The Russian Foreign Ministry announced on Tuesday that it has invited representatives from both the internationally-recognized government of Afghanistan and the Taliban terrorist insurgency to September 4 peace talks in Moscow.
The Washington Post noted the Taliban refused a similar invitation from Russia last year. The United States also refused, which indicated it will not attend the new meeting either.
“The initial response has been positive,” said Russian Foreign Minister Sergei Lavrov.
“We support Afghan-owned and led initiatives to advance a peace settlement in Afghanistan. We believe this initiative is unlikely to yield any progress toward that end,” said a spokesman for the State Department.
Representatives of the Taliban reportedly met with a senior U.S. diplomat in Qatar at the end of July without representatives of the Kabul government present. The terrorist group regards the Kabul government as illegitimate and insists on direct negotiations with the United States.
The Russian forum would put the Taliban on an equal footing with the Afghan government in a conference attended by eleven other countries, including China, Iran, India, and Pakistan — a situation with which the State Department evidently is not comfortable.
Kabul was not pleased with the idea either as a senior official declined Russia’s invitation on Wednesday afternoon. The official added that President Ashraf Ghani’s government is willing to hold “direct talks” with the Taliban without the involvement of foreign powers.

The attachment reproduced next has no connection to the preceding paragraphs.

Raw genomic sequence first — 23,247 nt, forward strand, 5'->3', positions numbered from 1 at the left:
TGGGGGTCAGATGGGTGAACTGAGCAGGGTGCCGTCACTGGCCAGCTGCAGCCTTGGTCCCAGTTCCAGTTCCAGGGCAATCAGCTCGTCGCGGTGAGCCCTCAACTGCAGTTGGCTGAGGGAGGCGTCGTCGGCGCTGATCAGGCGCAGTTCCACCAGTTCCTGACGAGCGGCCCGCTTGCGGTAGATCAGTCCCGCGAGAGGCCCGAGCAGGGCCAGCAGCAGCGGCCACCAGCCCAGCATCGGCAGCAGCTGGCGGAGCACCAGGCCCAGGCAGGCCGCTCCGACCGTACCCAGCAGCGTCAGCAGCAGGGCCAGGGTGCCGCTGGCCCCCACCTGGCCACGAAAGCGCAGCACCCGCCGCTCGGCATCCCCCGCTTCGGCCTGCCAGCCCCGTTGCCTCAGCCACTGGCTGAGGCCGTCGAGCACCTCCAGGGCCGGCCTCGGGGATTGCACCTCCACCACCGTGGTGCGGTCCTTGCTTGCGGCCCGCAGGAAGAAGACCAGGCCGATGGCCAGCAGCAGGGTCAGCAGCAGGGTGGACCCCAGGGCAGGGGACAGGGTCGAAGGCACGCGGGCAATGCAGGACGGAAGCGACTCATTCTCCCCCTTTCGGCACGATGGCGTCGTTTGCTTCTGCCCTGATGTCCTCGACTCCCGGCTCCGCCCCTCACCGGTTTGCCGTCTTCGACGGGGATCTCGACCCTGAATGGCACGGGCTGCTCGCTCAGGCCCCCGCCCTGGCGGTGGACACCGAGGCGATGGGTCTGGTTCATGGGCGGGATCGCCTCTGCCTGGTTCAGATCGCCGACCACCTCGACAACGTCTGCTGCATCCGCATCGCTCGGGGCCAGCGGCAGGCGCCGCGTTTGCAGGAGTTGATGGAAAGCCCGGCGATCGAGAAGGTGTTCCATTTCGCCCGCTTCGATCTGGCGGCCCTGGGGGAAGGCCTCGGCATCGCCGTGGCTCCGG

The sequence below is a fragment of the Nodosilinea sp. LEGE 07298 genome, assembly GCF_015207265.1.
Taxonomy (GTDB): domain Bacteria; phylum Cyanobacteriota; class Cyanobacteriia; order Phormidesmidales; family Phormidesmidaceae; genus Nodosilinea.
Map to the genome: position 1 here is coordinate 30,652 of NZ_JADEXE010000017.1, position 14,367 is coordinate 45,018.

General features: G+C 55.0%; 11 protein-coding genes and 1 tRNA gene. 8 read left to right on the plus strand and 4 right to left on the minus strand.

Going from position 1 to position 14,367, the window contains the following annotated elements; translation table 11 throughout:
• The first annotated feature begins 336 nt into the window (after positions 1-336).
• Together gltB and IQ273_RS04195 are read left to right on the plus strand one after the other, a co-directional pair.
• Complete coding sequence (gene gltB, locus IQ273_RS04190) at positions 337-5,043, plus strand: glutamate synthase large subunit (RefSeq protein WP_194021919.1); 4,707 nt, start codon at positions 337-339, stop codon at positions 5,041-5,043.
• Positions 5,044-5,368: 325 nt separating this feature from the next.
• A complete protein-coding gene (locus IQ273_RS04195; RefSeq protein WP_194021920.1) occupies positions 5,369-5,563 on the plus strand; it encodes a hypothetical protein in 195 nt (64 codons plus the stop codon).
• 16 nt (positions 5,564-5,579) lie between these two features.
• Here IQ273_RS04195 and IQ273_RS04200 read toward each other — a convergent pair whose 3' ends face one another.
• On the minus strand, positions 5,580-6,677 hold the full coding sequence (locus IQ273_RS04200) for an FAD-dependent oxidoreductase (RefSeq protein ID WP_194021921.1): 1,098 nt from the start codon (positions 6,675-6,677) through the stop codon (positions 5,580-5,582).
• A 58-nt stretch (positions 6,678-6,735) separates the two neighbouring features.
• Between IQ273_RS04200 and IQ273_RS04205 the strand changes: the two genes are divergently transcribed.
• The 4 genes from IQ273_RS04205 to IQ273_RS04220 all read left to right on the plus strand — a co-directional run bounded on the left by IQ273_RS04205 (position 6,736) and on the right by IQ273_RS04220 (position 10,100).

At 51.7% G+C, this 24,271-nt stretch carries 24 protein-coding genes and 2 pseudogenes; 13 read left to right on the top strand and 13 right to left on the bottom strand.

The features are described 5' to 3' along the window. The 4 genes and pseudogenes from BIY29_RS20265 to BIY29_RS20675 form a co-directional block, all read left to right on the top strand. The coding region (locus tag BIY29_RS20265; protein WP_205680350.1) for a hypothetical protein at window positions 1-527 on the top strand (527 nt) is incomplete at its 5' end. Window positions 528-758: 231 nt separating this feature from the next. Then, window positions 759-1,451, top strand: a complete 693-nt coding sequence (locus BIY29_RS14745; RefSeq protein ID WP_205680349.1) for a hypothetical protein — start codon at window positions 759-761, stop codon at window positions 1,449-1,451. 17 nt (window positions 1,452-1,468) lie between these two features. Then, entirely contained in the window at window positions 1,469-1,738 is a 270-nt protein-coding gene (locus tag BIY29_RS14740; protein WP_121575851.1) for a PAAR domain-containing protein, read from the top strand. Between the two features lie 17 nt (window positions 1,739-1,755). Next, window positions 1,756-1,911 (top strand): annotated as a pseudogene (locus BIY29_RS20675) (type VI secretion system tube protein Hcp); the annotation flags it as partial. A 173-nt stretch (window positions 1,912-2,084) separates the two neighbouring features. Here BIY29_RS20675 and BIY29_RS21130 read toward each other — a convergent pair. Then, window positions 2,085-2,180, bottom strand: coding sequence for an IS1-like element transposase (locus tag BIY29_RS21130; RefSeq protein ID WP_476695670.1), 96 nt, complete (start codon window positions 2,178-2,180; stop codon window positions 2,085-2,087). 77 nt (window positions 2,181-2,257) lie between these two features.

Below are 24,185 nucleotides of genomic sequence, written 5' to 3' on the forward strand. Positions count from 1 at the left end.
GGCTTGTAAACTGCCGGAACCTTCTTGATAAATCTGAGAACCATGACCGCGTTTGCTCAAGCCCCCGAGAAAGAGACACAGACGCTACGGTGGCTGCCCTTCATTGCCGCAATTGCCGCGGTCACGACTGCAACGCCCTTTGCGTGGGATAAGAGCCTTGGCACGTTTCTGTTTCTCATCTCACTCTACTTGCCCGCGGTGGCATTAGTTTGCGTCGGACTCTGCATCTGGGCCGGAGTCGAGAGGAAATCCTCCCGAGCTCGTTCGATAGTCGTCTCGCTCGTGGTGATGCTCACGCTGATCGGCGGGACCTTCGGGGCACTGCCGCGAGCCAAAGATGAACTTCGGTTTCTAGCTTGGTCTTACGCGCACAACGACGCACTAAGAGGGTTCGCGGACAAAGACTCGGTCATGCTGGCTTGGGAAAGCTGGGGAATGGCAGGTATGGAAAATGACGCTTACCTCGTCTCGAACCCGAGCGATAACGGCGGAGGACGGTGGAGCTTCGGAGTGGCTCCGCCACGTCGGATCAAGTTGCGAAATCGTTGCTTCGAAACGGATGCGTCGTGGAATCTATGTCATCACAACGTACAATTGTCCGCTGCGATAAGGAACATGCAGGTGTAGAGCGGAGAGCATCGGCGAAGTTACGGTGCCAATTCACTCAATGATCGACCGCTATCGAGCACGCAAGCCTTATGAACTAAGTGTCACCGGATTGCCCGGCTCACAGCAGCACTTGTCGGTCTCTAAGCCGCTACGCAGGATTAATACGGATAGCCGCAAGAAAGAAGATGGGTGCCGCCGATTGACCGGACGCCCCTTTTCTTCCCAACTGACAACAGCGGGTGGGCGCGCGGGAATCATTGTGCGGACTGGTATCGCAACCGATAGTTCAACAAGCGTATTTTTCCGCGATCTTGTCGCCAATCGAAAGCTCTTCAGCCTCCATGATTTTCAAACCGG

Foreign Minister Lavrov rejected accusations from Kabul that Russia wishes to cultivate the Taliban as an ally against the Islamic State, which has grown more active in Afghanistan.
“I can’t even hypothetically imagine how Russia could use the Taliban for fighting the IS,” Lavrov said.
“We fight the IS with all means available, we support Syria in that struggle, we help equip the Iraqi army for the same goal and we naturally would like to see the people of Afghanistan getting rid of the IS,” he added.
A statement from the Russian Foreign Ministry less tactfully declared it was “deplorable” for the Afghan government to jeopardize “partnership and mutual trust” with Russia by suggesting Moscow is secretly working with the Taliban.
Afghan National Security Adviser Hanif Atmar countered on Wednesday that Russia should use its influence with the Taliban to pressure the insurgents to enter direct negotiations with Kabul.